Residents Keeping Eyes On Swelling Rivers
BOSTON — Rising flood waters are threatening many Bay State neighborhoods Wednesday as flood-weary residents are watching and waiting for the rain to come to an end.
The rising Sudbury River was causing problems in Framingham, where many homes and businesses were dealing with the flood.
“It’s the highest we’ve ever seen it in the five years the town has owned the building,” said Dave Demeo, of Framingham Building Services.
A couple hundred seniors were forced from the Callahan Center because of flooding. The Main Street Bridge was closed as the river continues to rise. It’s about 14 feet above flood stage, and many houses along the river are flooded.
Twelve people, including a pregnant woman, were hospitalized with carbon monoxide poisoning after a gasoline-powered water pump was left on overnight in Peabody Square.
“They had readings of anywhere from 150 parts per million down to as low as 35. So, right now, from what we’ve been able to ascertain, this has been running since 11 p.m.,” said Peabody Fire Department Chief Steven Pasdon. “They simply had a carbon monoxide detector that went off — hence that new carbon monoxide detector law paid off.”
At this point, it’s not clear who activated the pump, but officials said the attempt to minimize flood damage may have inadvertently caused bodily harm.
Flood-related problems bubbled up all over Peabody. Some roads are under several feet of water. A few drivers fought the flood — and the flood won.
“People go down the street. You can see them. They’ll pull up to the water. They think, ‘I can make it’,’” said Perry Baw, of Peabody.
Scores of businesses are closed, and others are nearly inaccessible.
Flooding in Freetown trapped a neighborhood of about 1,000 residents when the Narrows Bridge washed out.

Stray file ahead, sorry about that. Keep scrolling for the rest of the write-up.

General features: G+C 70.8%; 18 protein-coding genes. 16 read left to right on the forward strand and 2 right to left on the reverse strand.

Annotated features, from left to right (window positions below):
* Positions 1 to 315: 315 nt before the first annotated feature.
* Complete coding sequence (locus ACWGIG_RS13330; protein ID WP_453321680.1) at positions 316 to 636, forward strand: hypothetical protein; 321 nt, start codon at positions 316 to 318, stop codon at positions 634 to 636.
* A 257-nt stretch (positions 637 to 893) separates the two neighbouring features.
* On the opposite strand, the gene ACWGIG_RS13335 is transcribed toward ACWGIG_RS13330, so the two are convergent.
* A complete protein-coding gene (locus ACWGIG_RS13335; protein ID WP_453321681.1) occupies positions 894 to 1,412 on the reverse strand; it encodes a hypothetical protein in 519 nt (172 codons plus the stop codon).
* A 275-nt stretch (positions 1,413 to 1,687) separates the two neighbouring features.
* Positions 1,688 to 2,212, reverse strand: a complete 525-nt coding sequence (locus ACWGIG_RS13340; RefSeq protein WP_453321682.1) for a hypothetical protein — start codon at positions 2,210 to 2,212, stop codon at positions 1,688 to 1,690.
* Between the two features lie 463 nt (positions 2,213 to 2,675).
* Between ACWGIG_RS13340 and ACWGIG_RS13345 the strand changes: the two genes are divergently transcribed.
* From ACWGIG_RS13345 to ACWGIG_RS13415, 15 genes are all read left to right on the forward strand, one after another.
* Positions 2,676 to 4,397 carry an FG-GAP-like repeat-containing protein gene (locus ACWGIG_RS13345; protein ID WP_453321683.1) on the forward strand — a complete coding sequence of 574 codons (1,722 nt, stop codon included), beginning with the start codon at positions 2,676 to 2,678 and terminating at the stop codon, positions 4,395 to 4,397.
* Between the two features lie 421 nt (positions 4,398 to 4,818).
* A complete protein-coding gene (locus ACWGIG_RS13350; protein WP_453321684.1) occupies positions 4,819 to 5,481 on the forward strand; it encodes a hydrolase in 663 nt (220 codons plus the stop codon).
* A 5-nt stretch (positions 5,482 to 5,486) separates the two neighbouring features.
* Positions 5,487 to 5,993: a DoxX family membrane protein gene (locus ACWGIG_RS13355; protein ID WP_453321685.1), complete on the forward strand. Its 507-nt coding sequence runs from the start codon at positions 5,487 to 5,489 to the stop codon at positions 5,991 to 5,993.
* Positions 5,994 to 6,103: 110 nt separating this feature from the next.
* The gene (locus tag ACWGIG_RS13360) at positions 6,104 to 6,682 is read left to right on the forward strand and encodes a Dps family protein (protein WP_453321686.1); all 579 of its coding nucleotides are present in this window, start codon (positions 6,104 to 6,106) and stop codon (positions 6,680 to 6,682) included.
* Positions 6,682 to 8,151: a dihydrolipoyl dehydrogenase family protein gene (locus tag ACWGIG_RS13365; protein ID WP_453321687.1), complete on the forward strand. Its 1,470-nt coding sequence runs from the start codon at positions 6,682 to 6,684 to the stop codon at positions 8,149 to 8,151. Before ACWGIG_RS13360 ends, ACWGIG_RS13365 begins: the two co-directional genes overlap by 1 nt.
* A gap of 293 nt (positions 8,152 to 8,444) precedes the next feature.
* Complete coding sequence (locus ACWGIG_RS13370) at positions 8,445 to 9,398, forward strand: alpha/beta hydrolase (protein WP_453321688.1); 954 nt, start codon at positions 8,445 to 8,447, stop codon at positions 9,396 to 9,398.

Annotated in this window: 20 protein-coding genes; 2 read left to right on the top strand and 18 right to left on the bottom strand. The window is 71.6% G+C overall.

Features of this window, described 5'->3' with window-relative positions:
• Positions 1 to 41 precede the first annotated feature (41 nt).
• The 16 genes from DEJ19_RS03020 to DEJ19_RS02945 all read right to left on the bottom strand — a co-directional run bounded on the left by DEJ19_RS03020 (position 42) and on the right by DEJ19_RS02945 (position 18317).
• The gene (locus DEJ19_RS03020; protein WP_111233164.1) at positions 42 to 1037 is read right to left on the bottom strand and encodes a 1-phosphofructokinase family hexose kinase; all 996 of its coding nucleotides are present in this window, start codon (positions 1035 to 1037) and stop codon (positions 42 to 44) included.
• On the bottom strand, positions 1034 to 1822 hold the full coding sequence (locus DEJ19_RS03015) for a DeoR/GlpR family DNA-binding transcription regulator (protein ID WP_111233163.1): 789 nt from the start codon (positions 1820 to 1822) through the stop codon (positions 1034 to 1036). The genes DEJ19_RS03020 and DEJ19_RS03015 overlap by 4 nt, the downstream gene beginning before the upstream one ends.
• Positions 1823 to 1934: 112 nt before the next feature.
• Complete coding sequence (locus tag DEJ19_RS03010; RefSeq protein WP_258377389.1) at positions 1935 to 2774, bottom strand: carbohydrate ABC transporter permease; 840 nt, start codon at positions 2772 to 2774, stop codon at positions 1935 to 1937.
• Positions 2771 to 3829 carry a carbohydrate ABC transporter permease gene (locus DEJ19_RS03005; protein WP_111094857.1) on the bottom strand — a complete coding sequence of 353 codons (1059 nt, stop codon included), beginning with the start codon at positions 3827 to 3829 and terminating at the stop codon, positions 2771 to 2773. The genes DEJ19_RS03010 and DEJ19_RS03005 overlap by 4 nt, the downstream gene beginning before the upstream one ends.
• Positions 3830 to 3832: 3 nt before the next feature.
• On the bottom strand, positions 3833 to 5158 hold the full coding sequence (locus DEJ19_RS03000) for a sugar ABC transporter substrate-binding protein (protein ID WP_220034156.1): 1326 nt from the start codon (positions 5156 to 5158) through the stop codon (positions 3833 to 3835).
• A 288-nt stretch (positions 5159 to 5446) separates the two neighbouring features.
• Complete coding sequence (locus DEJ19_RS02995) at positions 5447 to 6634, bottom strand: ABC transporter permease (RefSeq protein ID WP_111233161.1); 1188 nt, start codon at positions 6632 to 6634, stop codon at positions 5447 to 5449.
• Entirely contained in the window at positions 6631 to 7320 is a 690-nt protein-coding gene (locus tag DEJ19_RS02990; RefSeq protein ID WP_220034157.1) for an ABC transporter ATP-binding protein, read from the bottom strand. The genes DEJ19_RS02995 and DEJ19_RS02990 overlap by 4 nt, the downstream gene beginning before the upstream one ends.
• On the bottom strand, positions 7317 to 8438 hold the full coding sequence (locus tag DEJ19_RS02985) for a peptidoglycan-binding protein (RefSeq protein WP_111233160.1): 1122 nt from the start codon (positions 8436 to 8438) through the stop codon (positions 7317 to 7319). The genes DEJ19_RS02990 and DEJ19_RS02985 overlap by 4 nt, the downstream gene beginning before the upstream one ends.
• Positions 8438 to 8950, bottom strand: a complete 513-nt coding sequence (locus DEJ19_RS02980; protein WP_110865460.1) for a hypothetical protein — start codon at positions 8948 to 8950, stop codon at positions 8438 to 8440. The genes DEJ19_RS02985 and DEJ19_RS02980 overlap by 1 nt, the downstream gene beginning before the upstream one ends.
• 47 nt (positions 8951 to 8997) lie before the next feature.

Highway crews brought in tons of stone to try to shore up the bridge to fill in sinkholes, but state police said they weren’t taking any chances and officials said the bridge will stay closed at least for another day.
The National Guard brought in 13 truckloads of sandbags, and only emergency vehicles and transportation vehicles will be allowed in the water.
Travelers were urged to avoid using Route 140 between the Route 24 interchange in Taunton and the Route 6 interchange in New Bedford. The roadway is heavily flooded and is shutdown in both directions between exits 7 and 9 in Freetown.
On the south shore, waters rushing underneath Mount Hope Street in Fall River caused it to buckle, sending more water into the street and nearby basements.
Homes are totally submerged in waves on Greenleaf Street. Residents who have lived in the neighborhood for 50 years said they have never seen anything like it before.
The National Guard brought in sandbags to help in an effort to keep homeowners in their homes.
State officials are keeping their eyes on 39 dams, including the Upper Mystic Lake Dam in Arlington. It felt the strain during the last storm earlier this month.
Once conservation officials saw the forecasts for more rain this week, they took steps to protect the dams in Arlington and elsewhere.
Officials are also monitoring the Forge Pond Dam in Freetown, where crews plan a controlled breach next week to ease pressure on the 300-year-old structure.
“It’s kind of a hassle. You can’t go right, can’t go straight so you’re kind of doing a roundabout with everybody else,” one commuter said.
In Natick, waterways are spilling over, bathing sidewalks and pooling onto one of the town’s busiest intersections — Route 135 and Speen Street.
The public works director said the culvert is compromised, so the water isn’t moving. The Natick Dam is also overflowing, flooding homes and a school.
“It’s a headache from a financial stand point because this kind of stuff you can not plan for financially. We do have some built in overtime, but between the last storm and this one our crews are working numerous hours,” Natick Public Works Director Bill Lacouture said.
Besides securing the road, crews are cleaning out debris swept away by the water.
Amtrak suspended Acela Express service Wednesday between New Haven, Conn., and Boston because of high water conditions along the tracks in Rhode Island. The company said regional service will continue to operate, but passengers should expect delays.
The storm not only brought down rain, but decades-old weather records. Blue Hill Observatory recorded the wettest month ever, with rainfall totals of 18.81 inches.